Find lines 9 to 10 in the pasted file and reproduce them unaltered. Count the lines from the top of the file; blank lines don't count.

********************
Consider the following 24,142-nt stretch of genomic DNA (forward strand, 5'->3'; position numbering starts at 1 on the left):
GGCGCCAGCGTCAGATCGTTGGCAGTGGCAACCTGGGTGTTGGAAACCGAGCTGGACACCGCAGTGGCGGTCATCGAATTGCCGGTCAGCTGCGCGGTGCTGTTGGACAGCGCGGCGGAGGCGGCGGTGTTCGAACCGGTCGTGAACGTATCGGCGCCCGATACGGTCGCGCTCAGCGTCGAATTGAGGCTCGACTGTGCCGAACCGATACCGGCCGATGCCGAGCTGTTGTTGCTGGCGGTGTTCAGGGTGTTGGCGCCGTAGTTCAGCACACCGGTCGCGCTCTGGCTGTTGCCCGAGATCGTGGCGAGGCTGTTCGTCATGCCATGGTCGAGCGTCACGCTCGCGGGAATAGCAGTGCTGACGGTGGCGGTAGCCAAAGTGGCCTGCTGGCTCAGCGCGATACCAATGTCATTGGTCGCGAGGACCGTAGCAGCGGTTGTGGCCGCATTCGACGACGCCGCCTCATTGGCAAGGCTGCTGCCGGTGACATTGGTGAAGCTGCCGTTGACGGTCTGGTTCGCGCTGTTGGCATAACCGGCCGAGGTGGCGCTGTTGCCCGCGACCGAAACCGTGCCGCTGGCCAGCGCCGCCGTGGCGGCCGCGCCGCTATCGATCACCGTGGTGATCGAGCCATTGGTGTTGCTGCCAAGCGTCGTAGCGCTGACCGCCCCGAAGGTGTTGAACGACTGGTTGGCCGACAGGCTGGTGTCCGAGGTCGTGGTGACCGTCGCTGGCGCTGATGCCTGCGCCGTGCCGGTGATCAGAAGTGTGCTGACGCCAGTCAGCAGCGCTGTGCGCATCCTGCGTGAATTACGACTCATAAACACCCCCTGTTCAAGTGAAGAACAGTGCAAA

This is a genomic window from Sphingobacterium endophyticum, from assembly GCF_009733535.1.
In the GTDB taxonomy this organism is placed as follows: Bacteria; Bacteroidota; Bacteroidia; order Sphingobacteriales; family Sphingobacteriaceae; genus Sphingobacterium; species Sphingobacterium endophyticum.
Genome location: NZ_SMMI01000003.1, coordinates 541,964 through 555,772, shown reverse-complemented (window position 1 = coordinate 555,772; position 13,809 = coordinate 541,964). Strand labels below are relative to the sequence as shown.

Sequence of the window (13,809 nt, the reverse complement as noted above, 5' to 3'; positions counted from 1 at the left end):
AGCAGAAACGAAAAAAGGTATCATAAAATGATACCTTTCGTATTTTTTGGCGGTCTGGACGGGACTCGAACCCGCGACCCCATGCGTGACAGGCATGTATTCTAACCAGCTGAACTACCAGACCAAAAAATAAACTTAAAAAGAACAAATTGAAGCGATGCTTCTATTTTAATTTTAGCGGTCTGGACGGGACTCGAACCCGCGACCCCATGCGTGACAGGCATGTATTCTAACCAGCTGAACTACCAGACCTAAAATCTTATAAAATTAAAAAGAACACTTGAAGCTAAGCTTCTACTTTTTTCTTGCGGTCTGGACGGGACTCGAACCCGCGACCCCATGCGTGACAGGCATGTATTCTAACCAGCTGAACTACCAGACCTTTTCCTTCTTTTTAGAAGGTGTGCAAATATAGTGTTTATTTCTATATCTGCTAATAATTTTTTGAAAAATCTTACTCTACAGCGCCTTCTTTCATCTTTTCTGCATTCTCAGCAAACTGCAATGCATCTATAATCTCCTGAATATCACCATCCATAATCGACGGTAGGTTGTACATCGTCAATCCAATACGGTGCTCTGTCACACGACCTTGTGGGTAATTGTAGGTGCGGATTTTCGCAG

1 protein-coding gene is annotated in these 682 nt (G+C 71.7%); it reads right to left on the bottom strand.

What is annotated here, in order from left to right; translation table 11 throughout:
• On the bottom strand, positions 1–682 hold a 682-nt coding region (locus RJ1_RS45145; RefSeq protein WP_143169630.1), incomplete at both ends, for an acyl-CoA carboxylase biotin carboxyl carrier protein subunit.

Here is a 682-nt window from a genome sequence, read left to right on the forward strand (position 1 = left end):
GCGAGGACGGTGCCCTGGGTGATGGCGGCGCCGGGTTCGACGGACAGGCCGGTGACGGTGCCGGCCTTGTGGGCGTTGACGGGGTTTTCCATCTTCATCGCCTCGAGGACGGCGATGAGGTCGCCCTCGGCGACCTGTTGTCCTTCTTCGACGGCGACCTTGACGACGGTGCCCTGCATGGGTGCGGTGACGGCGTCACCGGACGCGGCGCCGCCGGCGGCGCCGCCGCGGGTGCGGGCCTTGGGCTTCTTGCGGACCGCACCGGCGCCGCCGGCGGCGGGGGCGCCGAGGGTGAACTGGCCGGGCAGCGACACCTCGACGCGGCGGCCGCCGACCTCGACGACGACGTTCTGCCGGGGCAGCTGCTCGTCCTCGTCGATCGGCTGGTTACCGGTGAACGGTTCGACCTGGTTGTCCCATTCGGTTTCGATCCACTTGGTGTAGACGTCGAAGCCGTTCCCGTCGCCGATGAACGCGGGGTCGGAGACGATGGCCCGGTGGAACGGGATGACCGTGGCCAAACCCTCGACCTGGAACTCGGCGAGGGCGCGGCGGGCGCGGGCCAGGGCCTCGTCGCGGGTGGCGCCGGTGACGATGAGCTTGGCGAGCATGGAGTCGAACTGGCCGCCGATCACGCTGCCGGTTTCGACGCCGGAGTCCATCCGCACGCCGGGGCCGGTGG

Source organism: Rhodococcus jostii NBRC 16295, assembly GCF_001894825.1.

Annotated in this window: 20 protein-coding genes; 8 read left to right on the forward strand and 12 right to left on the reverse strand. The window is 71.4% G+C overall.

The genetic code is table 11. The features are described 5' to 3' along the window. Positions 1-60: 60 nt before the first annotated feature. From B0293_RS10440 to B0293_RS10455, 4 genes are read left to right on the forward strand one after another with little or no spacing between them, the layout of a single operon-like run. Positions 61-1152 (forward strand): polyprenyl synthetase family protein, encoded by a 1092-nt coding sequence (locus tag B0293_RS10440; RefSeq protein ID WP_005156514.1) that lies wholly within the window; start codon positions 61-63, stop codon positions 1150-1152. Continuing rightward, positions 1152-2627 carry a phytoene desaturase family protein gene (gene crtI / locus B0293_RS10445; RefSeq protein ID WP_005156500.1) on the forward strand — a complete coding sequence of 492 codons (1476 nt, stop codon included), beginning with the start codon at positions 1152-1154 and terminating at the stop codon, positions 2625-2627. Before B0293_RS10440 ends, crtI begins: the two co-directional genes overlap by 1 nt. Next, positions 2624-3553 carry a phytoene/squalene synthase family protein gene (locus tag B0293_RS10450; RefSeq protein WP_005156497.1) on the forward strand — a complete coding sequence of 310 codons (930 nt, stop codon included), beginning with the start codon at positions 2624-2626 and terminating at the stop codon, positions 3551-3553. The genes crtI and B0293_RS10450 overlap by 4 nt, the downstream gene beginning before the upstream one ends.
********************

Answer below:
What is annotated here, in order from left to right; translation table 11 throughout:
• On the bottom strand, positions 1–682 hold a 682-nt coding region (locus RJ1_RS45145; RefSeq protein WP_143169630.1), incomplete at both ends, for an acyl-CoA carboxylase biotin carboxyl carrier protein subunit.